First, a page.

We would do well to teach our children these techniques, and that is what helped my little one sleep more soundly.
The First Two Minutes
Each night, I led him through a short guided relaxation.
After doing the last bathroom trip, saying our “one last thing,” and giving our nighttime hugs and smooches, he got comfortable in his bed. He closed his eyes and let his mouth be done for the day.
He was to imagine himself in the story I told.
I spoke calmly and quietly, modeling slow, deep breathing as I spoke.
I took him through a scene rich in senses, beginning in a nature setting I knew he would appreciate.
His shoes were off and he could hear specific sounds, smell specific smells, and feel specific textures.
The Next Two Minutes
After exploring and enjoying the scenery, he would lay down.
Now he could feel the soft sand (or earth or grass) under him.
He let his toes relax and feel heavy and sink into the sand.
He let his feet relax and feel heavy and sink into the sand.
His ankles, legs, hips, up to his head, and out to his fingers.
Everything, one body part at a time, was relaxed and heavy and sinking into the sand.
It was completely warm and comfortable.
Minutes Five and Six
Now that his body was completely calm and relaxed, he could feel his breathing get deeper and slower.
With each breathe in, he would think about a worry or a concern of the day. With each breathe out, he would let that worry go for the night. Tomorrow would be a fresh day.
In and out.
Slower and deeper. Letting all the worries go.
The Final Minute
Now his body was relaxed and his mind was settled.
He felt really comfortable and ready to rest.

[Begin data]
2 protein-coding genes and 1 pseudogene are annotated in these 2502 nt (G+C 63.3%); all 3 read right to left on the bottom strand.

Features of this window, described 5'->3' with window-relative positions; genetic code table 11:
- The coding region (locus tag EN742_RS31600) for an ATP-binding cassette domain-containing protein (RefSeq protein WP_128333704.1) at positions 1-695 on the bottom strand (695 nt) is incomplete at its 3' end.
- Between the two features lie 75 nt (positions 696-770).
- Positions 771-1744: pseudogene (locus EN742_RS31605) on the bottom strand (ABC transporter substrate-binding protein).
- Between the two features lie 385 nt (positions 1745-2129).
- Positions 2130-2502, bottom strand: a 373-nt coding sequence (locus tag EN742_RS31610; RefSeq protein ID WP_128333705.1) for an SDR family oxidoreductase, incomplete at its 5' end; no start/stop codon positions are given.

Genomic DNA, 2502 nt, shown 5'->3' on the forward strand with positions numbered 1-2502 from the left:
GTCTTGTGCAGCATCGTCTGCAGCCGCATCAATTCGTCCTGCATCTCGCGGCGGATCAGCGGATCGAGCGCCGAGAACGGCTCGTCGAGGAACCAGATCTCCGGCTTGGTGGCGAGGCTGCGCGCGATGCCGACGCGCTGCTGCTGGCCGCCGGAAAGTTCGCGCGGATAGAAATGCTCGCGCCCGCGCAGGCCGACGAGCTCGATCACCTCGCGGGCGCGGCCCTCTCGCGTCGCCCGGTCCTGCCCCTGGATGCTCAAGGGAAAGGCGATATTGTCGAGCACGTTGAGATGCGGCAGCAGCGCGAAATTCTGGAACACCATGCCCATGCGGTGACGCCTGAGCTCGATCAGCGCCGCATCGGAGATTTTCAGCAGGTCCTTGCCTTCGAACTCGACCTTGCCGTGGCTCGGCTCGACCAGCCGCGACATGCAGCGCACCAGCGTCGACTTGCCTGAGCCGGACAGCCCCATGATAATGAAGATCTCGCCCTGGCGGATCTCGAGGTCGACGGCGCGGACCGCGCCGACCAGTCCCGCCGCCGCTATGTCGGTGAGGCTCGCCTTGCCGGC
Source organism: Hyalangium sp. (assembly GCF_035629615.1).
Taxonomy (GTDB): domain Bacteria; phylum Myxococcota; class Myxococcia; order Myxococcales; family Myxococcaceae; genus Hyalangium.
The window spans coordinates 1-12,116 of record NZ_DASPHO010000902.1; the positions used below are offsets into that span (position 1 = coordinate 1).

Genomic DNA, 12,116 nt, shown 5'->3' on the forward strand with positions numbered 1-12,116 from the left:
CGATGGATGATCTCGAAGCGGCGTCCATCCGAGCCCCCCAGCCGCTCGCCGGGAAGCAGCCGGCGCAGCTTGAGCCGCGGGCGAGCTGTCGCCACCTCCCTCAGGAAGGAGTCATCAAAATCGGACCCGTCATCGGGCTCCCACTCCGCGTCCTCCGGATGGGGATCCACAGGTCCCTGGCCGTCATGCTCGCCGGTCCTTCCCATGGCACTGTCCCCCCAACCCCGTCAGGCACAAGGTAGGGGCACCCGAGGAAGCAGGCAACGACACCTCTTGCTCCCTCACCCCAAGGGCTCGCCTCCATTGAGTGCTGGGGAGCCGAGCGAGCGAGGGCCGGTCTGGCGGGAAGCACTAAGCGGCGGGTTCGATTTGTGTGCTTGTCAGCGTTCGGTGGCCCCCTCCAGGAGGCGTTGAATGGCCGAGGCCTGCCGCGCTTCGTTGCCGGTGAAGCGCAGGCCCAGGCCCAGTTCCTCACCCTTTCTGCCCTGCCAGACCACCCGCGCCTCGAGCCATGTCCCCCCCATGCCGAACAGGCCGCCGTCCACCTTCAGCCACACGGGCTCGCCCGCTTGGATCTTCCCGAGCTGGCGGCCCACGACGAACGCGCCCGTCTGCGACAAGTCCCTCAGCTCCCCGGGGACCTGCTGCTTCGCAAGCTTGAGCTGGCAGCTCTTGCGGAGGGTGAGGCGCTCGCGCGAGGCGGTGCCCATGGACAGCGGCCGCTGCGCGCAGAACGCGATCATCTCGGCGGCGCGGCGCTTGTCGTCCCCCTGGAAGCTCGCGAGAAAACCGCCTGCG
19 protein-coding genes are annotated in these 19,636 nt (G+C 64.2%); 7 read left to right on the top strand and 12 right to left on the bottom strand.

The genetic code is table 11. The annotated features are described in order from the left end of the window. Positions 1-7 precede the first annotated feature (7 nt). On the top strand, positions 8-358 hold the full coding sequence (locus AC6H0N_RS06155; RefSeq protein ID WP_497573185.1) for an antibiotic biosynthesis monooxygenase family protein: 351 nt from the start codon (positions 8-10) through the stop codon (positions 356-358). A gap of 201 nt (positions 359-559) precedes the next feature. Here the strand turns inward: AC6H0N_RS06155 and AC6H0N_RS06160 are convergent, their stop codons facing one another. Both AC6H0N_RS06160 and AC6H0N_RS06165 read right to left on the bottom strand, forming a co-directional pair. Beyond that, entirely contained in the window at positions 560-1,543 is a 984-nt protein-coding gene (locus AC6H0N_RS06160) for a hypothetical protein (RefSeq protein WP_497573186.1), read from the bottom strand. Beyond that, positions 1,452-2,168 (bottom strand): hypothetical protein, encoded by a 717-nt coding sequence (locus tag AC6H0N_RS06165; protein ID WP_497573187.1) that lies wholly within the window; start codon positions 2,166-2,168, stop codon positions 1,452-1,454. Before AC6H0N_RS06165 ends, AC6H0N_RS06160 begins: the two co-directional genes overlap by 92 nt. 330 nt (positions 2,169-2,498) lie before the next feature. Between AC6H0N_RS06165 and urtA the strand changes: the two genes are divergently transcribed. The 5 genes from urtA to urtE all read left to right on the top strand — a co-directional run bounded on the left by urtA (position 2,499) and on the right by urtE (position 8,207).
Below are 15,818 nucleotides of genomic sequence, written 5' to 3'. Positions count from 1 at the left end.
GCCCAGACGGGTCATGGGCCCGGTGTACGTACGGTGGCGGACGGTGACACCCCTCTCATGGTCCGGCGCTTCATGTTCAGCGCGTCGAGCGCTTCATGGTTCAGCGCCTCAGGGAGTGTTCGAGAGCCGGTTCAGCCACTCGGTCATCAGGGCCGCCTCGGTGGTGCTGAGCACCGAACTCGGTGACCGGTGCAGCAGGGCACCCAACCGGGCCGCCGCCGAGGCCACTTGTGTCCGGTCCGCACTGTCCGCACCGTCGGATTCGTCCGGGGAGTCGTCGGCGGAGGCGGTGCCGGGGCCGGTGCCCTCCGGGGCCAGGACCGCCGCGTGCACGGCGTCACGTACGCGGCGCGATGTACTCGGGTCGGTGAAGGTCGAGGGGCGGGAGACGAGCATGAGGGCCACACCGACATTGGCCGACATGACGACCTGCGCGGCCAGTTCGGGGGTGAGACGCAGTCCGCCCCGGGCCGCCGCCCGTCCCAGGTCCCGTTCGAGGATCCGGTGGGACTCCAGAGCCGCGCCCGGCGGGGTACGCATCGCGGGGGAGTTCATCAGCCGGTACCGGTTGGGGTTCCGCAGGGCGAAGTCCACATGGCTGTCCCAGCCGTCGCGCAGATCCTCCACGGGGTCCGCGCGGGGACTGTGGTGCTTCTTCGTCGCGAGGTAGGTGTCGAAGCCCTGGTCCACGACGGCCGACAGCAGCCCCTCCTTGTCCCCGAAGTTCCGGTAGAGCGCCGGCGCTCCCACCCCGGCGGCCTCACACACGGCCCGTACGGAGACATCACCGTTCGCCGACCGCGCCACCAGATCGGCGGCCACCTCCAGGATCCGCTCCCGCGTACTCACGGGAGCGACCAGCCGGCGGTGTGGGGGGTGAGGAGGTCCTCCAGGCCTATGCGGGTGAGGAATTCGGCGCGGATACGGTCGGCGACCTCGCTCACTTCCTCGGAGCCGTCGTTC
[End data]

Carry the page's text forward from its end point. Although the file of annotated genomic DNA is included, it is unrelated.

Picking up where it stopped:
He might hear people’s voices, he would know when mom left the room, but he did not need to worry about anything going on around him.
He was ready for the night.
He knew he was loved, and we would see him in the morning.
A Good Night’s Rest
Sometimes, after finishing, I’d hear a quiet, “Good night, Mom. I love you.”
Most nights, I did not hear from him until morning.
We both enjoyed the calm nightly habit.
Slowly, I noticed things change for him during the day too.
While life did not stop, we both saw the benefit of getting a good night’s rest.
I loved that he no longer fought the nighttime frustration of falling asleep either.
Most nights, when bedtime rolls around, I am honestly ready to be done with the day. It is not my most patient of times. However, making this seven minutes a priority for calm was worth it.
Overtime, he did not need me to guide him through the relaxation anymore. Some nights the natural anxieties of the day did not bother him, and other nights he relaxed himself.
That is the ultimate goal.
Raise a child who can relax and sleep on their own, and you are raising a child who will be healthier and that much happier.
Are you ready to sleep now? I am! I hope this helps you with your little sleeper. What else have you tried that helps your kids fall asleep at night? Please share your experiences in the comments. I encourage you to experiment with creating your own guided relaxation, as you can tailor it specifically to your child. However, if you’d like it, here is a script we basically used.